Jefferson Physician Warns Further Study Of DHEA's Safety Needed

September 10, 1998

An endocrinologist at Jefferson Medical College cautions that a natural hormone and popular food supplement believed by many to have anti-aging properties may actually increase men's risk of prostate cancer. Marshall Goldberg, M.D., professor of medicine and psychiatry at Jefferson Medical College of Thomas Jefferson University in Philadelphia, says that dehydroepiandrosterone (DHEA) may stimulate the production of other hormones in the body, resulting in increased levels of insulin-like growth factor-1 (IGF-1). IGF-1 can cause abnormal growth of prostate cells.

DHEA is a popular item sold in health food stores for its purported protective properties against such age-related diseases as cancer, heart disease, Alzheimer's disease and diabetes. Blood levels of DHEA, the most abundant hormone in the body, rise after puberty, peak between the ages 25-30, then decline throughout the rest of life by as much as 80 percent from its peak.

Earlier this year, researchers reported in Science, a four- to seven-fold increase in the risk of developing prostate cancer, particularly those over 60, whose blood levels of IGF-1 were higher than normal. And Dr. Goldberg reports supplements of DHEA, even as small as 25 milligrams a day, significantly raise IGF-1 levels.

Writing in the August issue of the journal Emergency Medicine, Dr. Goldberg suggests that if the link among high blood levels of DHEA, IGF-1, and the risk of prostate cancer can be confirmed, "regulation of DHEA makes sense.

"This is a real risk factor for prostate cancer," he says. He worries that the unregulated and medically-unsupervised use of this hormone may eventually prove dangerous to some people, while its beneficial effects are at best unproved. Many people over 50 take DHEA, thinking that a little won't hurt, and it could possibly help to improve their sense of well-being. He estimates that more than 1 million people in this country are currently taking DHEA supplements.

Dr. Goldberg also worries about potential hormone abuse among adolescents, particularly in light of St. Louis Cardinal slugger Mark McGwire's recent admission of using androstenedione, a steroid hormone related to DHEA, to bolster his hitting power. The recent controversy over this steroid's properties, and its possible connection to McGwire's success, may move some teenagers from contemplating to actually taking such over-the-counter drugs in the unproved belief that it will enhance their strength.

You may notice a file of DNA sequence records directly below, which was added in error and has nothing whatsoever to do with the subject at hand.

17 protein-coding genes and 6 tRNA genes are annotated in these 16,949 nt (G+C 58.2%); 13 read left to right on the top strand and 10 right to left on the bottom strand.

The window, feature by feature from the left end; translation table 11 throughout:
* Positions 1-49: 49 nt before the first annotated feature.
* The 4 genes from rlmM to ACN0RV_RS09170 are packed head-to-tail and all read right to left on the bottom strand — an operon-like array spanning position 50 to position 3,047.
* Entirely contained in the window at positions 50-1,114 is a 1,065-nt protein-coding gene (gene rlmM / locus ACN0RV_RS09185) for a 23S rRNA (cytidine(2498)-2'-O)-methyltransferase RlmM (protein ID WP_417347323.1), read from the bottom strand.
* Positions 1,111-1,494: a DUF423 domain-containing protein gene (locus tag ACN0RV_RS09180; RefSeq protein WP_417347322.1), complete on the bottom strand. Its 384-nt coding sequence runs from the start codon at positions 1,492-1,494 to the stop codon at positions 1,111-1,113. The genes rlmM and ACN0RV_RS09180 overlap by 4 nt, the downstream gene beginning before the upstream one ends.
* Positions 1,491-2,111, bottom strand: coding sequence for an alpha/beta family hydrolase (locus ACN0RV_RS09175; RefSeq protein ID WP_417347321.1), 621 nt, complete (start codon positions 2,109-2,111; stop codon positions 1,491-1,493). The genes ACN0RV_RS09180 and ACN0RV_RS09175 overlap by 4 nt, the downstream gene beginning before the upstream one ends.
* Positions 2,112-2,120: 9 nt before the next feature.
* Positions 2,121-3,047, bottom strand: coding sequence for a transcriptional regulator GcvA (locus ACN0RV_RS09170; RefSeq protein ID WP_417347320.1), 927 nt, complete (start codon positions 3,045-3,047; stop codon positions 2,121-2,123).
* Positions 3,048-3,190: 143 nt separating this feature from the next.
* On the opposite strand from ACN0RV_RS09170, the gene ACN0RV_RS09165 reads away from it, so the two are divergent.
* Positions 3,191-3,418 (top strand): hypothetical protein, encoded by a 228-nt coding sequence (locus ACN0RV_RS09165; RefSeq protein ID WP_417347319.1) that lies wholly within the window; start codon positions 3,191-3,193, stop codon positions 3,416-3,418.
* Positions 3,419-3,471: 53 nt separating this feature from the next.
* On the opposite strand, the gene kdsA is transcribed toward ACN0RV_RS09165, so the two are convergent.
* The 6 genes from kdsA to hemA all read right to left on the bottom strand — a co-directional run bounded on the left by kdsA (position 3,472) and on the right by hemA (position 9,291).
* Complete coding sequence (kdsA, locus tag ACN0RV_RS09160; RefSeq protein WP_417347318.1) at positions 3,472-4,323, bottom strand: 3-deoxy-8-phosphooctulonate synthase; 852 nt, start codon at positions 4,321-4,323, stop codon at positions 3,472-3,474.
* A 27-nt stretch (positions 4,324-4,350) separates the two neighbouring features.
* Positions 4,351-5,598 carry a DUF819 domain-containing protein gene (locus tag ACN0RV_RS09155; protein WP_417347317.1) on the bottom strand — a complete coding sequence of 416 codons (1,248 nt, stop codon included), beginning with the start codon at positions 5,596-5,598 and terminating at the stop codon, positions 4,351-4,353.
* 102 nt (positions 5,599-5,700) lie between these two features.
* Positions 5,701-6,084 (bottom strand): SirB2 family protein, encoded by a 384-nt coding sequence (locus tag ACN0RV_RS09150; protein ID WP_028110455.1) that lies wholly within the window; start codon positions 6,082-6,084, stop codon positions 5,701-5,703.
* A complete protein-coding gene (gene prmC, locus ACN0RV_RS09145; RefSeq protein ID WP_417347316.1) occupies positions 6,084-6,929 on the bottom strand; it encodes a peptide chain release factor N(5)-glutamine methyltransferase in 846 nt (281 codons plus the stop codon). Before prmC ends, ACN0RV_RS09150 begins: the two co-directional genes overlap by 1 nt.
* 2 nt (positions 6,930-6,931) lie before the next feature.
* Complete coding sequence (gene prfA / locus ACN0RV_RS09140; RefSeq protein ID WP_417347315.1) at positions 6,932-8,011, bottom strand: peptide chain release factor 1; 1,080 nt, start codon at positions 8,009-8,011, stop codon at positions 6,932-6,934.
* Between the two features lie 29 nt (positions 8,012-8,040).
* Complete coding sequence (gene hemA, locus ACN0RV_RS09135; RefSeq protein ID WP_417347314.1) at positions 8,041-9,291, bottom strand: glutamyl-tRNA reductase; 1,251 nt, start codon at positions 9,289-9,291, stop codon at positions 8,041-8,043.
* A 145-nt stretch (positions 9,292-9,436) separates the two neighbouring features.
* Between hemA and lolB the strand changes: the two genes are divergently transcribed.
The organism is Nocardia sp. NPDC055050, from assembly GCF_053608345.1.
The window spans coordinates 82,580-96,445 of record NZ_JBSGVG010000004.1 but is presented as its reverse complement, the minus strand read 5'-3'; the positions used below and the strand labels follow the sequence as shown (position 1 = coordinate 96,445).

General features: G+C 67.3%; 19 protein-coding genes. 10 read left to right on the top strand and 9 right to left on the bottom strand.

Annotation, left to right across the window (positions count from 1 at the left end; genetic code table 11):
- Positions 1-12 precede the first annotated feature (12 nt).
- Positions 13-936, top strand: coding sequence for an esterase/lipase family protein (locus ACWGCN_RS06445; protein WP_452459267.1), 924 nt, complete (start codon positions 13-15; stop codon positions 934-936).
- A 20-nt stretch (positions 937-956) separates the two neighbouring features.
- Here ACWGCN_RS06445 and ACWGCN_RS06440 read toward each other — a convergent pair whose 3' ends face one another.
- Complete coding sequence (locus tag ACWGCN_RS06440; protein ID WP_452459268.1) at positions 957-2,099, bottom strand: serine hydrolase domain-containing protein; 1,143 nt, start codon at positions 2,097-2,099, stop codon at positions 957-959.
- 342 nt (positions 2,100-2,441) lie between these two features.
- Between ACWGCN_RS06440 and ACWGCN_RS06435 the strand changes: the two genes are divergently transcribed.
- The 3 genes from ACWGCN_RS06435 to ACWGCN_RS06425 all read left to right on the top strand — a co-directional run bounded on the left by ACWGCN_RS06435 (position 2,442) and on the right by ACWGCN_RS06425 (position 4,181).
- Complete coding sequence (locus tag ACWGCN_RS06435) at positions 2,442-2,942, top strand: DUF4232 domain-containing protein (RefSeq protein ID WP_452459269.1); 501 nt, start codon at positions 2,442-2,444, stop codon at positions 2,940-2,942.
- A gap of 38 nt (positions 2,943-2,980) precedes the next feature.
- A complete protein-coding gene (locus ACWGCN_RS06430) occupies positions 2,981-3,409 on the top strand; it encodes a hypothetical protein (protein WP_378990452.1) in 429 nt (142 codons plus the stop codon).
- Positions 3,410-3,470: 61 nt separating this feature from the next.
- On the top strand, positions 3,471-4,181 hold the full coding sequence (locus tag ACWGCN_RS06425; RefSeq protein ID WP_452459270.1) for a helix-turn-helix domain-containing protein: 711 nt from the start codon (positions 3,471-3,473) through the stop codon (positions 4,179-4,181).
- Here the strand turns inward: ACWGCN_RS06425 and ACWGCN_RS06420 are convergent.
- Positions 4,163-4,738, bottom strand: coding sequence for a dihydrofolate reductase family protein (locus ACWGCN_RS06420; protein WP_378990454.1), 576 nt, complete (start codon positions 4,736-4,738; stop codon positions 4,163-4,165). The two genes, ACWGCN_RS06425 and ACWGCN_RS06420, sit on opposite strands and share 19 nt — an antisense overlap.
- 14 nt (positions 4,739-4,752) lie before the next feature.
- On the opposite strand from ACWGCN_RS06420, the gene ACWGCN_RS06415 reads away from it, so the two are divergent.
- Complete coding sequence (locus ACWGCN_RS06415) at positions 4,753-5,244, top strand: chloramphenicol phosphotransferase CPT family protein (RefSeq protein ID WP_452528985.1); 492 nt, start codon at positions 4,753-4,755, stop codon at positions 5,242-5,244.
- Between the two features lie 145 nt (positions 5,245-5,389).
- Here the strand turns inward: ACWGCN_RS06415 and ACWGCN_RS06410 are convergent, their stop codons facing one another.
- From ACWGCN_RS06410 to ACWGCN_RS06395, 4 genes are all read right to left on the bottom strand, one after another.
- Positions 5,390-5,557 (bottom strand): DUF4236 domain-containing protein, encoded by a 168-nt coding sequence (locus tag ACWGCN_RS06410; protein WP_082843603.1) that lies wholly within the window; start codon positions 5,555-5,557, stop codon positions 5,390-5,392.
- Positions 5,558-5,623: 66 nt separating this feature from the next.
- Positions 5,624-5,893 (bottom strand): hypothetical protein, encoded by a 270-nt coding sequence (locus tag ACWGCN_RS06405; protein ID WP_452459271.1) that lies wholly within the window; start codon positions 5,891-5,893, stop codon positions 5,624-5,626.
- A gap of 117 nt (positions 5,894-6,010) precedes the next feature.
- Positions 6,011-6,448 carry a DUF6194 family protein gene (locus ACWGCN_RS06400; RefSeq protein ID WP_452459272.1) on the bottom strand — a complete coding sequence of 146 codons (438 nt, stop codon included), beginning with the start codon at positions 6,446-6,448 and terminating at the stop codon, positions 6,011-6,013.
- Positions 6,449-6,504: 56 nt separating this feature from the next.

DHEA can produce unpleasant side-effects in women as well. A 1994 study showed that blood testosterone measurements rose in most females given DHEA, and in some cases, doubled their male hormone levels. This, in turn, can result in acne, unsightly facial hair, irregular menstruation and loss of scalp hair. Dr. Goldberg strongly recommends that men taking DHEA supplements have their serum DHEA, PSA (prostate-specific antigen, a marker in the blood indicating the possible presence of prostate cancer) and IGF-1 levels checked periodically. Women taking DHEA should have their testosterone levels monitored.

"Whether or not DHEA proves to slow the aging process, as it may well do," he writes, "it is not without its potential dangers." Much more needs to be learned about the actions, applications and misapplications of this powerful and all too easily available hormone.Dr. Goldberg also cautions that like any drug, there may be drug-drug interactions. He is, however, encouraged that much more research is being done on DHEA. "Now, the National Institutes of Health are conducting studies on it," he reports in his article.


Thomas Jefferson University

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